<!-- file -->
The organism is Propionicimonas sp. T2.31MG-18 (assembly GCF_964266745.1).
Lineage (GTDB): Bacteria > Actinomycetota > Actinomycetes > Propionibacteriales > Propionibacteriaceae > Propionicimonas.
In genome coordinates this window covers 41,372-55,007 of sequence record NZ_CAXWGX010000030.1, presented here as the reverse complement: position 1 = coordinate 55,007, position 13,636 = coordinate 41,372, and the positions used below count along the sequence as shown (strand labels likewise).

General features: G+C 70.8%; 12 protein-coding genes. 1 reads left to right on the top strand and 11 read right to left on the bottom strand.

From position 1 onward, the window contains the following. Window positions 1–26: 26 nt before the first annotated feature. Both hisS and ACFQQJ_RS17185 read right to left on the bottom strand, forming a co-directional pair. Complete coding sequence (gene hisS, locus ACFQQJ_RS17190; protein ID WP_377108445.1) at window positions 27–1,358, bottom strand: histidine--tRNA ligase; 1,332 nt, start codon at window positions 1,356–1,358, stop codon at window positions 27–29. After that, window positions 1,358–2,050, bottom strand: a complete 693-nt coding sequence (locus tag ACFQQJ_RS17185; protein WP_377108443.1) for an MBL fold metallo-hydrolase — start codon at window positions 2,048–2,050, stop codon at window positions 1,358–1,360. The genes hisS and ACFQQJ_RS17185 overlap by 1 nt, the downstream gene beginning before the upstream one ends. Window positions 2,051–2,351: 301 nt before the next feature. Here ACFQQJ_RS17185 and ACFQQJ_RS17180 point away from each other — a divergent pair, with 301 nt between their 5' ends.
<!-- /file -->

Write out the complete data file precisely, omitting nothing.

The organism is Propionicimonas sp. T2.31MG-18 (assembly GCF_964266745.1).
Lineage (GTDB): Bacteria > Actinomycetota > Actinomycetes > Propionibacteriales > Propionibacteriaceae > Propionicimonas.
In genome coordinates this window covers 41,372-55,007 of sequence record NZ_CAXWGX010000030.1, presented here as the reverse complement: position 1 = coordinate 55,007, position 13,636 = coordinate 41,372, and the positions used below count along the sequence as shown (strand labels likewise).

General features: G+C 70.8%; 12 protein-coding genes. 1 reads left to right on the top strand and 11 read right to left on the bottom strand.

From position 1 onward, the window contains the following. Window positions 1–26: 26 nt before the first annotated feature. Both hisS and ACFQQJ_RS17185 read right to left on the bottom strand, forming a co-directional pair. Complete coding sequence (gene hisS, locus ACFQQJ_RS17190; protein ID WP_377108445.1) at window positions 27–1,358, bottom strand: histidine--tRNA ligase; 1,332 nt, start codon at window positions 1,356–1,358, stop codon at window positions 27–29. After that, window positions 1,358–2,050, bottom strand: a complete 693-nt coding sequence (locus tag ACFQQJ_RS17185; protein WP_377108443.1) for an MBL fold metallo-hydrolase — start codon at window positions 2,048–2,050, stop codon at window positions 1,358–1,360. The genes hisS and ACFQQJ_RS17185 overlap by 1 nt, the downstream gene beginning before the upstream one ends. Window positions 2,051–2,351: 301 nt before the next feature. Here ACFQQJ_RS17185 and ACFQQJ_RS17180 point away from each other — a divergent pair, with 301 nt between their 5' ends.